What do your family portraits, or lack thereof, say about your family?
Jill Sloffer, professional photographer and mother of four, says with a few simple tips, parents can start capturing family moments that are memorable and pleasing to the eye. Sloffer says that when she is working with clients, she wants to capture the personalities of her subjects.
“I love it when it’s not that forced, cheesy grin. I love it when they can interact and just be themselves,” she says.
It doesn’t hurt if it’s natural light, either.
“Having good lighting is better than having a good background,” she says.
The best time to take pictures is either as the sun rises or at sunset; direct lighting often leads to those squinty pictures and a camera’s flash is the harbinger of red-eye snapshots. Make sure your loved ones are facing toward the light source, and choose a background that complements the foreground. Unless you’re shooting your family in front of the Grand Canyon, don’t be afraid to get in close to bring in the focus to where it matters. If it’s a digital camera, take a bunch of different aspects until you get it right.
“It’s natural to want to stand in the prettiest part of your house like, the fireplace mantle, but then you have all these distractions around you,” she says.
“Bargain with them – you get two poses and I get two poses,” she says. “With little ones, you don’t want to drag it out. Make it quick, like a Band-Aid.”
Speaking of drill sergeants – keep the uniformed clothing at home. Pick out outfits that coordinate without being “matchy matchy,” perhaps some of the family wear a solid while others wear a pattern; pick out items that have colors in the same family such as jewel tones or warm colors.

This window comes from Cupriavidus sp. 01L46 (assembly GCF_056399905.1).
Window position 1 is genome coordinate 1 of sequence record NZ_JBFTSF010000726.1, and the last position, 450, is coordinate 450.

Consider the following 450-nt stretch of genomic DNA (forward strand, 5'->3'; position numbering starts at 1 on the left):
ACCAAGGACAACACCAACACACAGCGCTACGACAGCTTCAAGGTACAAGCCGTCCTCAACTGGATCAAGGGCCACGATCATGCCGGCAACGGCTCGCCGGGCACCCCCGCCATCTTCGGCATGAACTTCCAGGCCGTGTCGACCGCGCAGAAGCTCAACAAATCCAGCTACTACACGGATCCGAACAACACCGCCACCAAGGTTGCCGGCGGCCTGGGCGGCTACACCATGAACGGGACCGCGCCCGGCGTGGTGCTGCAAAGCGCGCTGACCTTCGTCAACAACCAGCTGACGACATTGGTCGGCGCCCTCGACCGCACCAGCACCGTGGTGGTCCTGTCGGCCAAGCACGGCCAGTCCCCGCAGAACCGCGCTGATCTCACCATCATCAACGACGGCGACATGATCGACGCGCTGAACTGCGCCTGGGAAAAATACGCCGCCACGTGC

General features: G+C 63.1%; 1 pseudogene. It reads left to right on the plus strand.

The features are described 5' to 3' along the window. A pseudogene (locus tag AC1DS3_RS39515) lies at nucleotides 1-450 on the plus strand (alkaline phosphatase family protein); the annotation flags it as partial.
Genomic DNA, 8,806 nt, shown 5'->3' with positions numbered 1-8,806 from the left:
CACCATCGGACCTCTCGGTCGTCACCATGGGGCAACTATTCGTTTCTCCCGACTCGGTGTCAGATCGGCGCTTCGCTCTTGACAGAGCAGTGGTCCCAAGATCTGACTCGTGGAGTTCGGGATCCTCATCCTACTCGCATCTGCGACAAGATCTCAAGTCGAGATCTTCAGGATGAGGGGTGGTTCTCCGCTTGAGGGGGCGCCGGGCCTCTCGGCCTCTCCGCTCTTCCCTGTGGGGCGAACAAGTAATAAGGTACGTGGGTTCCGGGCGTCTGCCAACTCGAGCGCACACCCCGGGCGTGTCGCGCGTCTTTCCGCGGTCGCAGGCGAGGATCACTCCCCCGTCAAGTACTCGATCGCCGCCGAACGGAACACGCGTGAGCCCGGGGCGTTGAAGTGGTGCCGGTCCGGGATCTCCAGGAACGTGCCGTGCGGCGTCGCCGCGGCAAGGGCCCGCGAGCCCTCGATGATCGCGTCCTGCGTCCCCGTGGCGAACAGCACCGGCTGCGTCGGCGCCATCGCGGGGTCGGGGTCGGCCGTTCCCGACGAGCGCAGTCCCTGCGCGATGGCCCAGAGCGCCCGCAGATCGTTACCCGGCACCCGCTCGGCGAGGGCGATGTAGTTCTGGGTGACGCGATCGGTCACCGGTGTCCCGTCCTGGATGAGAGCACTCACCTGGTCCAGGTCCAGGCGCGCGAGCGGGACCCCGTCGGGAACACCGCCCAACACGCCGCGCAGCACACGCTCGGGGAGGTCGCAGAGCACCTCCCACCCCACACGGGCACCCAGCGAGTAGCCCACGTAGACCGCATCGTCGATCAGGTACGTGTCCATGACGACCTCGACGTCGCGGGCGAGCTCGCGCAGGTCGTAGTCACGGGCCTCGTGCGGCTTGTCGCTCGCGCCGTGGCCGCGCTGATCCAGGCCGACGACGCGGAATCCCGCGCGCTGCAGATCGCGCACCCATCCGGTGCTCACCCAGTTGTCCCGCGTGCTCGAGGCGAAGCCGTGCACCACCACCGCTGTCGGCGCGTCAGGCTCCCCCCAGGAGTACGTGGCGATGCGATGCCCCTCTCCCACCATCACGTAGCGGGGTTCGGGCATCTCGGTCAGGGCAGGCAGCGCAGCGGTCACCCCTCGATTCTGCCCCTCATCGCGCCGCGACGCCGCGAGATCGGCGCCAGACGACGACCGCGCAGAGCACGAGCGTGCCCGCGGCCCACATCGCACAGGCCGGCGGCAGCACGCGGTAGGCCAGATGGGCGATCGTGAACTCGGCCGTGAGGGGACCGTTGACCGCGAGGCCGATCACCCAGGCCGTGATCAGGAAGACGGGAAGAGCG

“Doing all the same tops and all the same bottoms is very distracting,” she says. “All you see is a line of white shirts or a line of blue jeans.”
“My son carries around his sister’s old blanket and I take pictures of him with it, because I pray one day he won’t have it,” she says with a laugh. “We’ll be able to look back at them and say, ‘Remember when you take the blanket every where?’ It’s just the kind of stuff you can show to your kids later in life.”
Sloffer says that the scrapbooking website, Project Life (www.beckyhiggins.com), offers parents some ideas for capturing little moments by designating different themes or certain weeks and months where you document every thing that happens; pregnancies and the first six months of a new baby are some other inspirations.
“If you get your 13-cent prints from Walmart or wherever, the color quality is not going to be exactly professional quality,” she says.
If you plan to hang pictures on the wall, you’ll want to go with a larger print than an 8-by-10, but select an array of sizes for a trendy gallery wall display. Sloffer uses an eclectic mix of frames with different shapes and sizes to create a more natural flow for her home display. For the hammer-and-nail impaired, Sloffer suggests heavy-duty picture hanging strips that Velcro the pictures to the wall. They are easy to remove and don’t chip the paint. For kids, hang a clothesline in their room and clip photos along the line that you can easily change as they grow.